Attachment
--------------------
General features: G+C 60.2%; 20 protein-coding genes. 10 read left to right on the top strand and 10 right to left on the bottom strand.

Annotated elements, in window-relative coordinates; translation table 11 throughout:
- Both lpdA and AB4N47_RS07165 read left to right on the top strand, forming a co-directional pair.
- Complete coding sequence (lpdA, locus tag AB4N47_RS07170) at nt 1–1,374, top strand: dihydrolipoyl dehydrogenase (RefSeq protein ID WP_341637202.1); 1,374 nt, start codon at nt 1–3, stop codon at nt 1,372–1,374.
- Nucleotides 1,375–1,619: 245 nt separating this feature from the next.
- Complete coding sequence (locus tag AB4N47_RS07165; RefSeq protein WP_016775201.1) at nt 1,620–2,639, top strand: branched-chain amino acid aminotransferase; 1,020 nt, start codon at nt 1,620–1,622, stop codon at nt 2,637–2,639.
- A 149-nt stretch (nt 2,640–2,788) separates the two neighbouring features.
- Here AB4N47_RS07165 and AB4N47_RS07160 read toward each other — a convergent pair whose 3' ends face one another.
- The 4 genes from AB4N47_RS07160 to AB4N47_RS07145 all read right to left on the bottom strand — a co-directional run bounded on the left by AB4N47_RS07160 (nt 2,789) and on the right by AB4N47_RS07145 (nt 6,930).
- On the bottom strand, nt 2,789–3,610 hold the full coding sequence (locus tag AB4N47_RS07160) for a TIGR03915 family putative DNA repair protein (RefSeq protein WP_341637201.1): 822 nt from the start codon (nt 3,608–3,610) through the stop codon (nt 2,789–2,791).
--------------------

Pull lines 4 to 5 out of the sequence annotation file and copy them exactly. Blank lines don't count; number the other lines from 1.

- Complete coding sequence (lpdA, locus tag AB4N47_RS07170) at nt 1–1,374, top strand: dihydrolipoyl dehydrogenase (RefSeq protein ID WP_341637202.1); 1,374 nt, start codon at nt 1–3, stop codon at nt 1,372–1,374.
- Nucleotides 1,375–1,619: 245 nt separating this feature from the next.